|Note: ARSC 7110 and ARSC 7050 are only available in Level 6. ARSC 7040 is only available in Level 8. Contact the program head for additional elective options and for approval.|
Do you have credits from another BC/Yukon post-secondary school? Do you want to know if they transfer to courses here at BCIT? Check out BCIT's Transfer Equivalency Database to find out.
The Bachelor of Architectural Science is a full-time, four-year program.
In order for students to continue onto the fifth term, they must have a 70% course average over the first two years, present a portfolio for evaluation, and have a minimum of 14 weeks of work experience prior to entry into third year with a 12 week practicum prior to graduation. Upon completion of the first two years of study, students will have the opportunity to exit and receive a Diploma in Architectural & Building Technology.
A student who fails or withdraws from one to three courses in a specific term may be required to move from "set" registration to course-by-course registration. In these cases the student will be notified by mail at the end of term in which the failures or withdrawals occurred. Students will be required to meet with their program head during the first week of the following term to create an approved registration plan.
Students on "set" registration will be given first priority for course placement; students who are registering on a course-by-course basis and who are registering for at least 60% of a standard term course load will be given second priority; and students registering course-by-course with less than 60% of a standard term course load will be given third priority for course placement.
A student who fails or withdraws from four or more courses in any one term will be required to withdraw from the program. Prior to applying for re-acceptance the student must complete the failed course(s) successfully through BCIT Part-time Studies or an alternate route approved in writing by the program head. Completion of the missing course(s) does not guarantee re-acceptance into the program.
A student who fails to complete a first-year course for a second time may be required to withdraw from the program for a period of one academic year. Prior to applying for re-acceptance, the student must complete the failed course successfully through BCIT Part-time Studies or a program head-approved alternate route. Completion of the missing course does not guarantee re-acceptance into the program.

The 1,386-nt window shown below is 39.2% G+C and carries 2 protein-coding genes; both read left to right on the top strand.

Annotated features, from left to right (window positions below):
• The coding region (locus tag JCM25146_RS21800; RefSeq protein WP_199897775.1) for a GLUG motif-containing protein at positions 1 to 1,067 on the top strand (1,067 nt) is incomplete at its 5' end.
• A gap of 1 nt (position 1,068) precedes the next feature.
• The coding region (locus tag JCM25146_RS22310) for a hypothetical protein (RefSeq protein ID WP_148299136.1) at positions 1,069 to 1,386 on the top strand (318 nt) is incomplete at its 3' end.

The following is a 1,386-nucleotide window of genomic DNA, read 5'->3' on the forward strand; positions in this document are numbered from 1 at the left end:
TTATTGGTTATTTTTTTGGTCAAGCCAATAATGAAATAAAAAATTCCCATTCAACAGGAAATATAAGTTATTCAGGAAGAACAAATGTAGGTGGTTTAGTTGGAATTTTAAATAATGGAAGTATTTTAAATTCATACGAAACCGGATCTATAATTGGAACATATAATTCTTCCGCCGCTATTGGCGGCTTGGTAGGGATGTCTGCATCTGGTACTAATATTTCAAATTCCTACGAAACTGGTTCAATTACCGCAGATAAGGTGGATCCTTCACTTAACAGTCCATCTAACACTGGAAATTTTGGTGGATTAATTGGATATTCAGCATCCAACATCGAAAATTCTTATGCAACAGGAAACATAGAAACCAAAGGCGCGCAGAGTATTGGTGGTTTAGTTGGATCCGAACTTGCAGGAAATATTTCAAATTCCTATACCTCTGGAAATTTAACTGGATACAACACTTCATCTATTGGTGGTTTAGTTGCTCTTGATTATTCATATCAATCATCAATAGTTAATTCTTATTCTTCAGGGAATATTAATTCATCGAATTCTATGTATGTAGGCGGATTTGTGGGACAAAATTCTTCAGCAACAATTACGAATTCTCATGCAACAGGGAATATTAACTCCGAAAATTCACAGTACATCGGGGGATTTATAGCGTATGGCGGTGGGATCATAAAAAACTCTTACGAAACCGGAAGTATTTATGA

A student who fails to complete a second-year course for a second time will be required to enter into a re-admission contract with the program head of the department. This contract may require the student to repeat prerequisite courses (even if they had previously been completed successfully) prior to a third, and final, attempt to complete the second-year course. The student would not qualify for continuation into the third year of the degree and could exit out of the program at the diploma level.
The Architectural and Building Technology Diploma program is accredited by the Architectural Institute of British Columbia (AIBC). Full-time students may apply for Student Associate status with AIBC. Graduates are eligible for membership and may apply for registration as an Architectural Technologist after completing two years of relevant experience and the registration examination. Please refer to the AIBC website for further information.
The Canadian Institute of Quantity Surveyors will accept graduates as Probationary Members and gives credit in a similar manner. Information on this professional development possibility is available from the program head. Please refer to the CIQS website for further information.
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The Bachelor degree in Architectural Science will prepare graduates with the skill set needed for advanced placement within the architecture, engineering, and construction industry.
The BCIT student outcomes reports present summary findings from the annual survey of former students administered by BC Stats one to two years after graduation. These reports combine the last three years of available results for the 2013-2015 BCIT Outcomes Surveys of 2012-2014 graduates and for Degree 2010-2012 graduates. The reports are organized into three-page summaries containing information on graduates' labour market experiences and opinions regarding their education. More detailed information can be accessed at the BC Student Outcomes website.
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Recently the Architecture Centre Gallery hosted this year’s graduating students achievements [PDF 3MB]. The projects focus on the Grandview Woodlands area of Vancouver, with each student working on a unique site and self-selected program.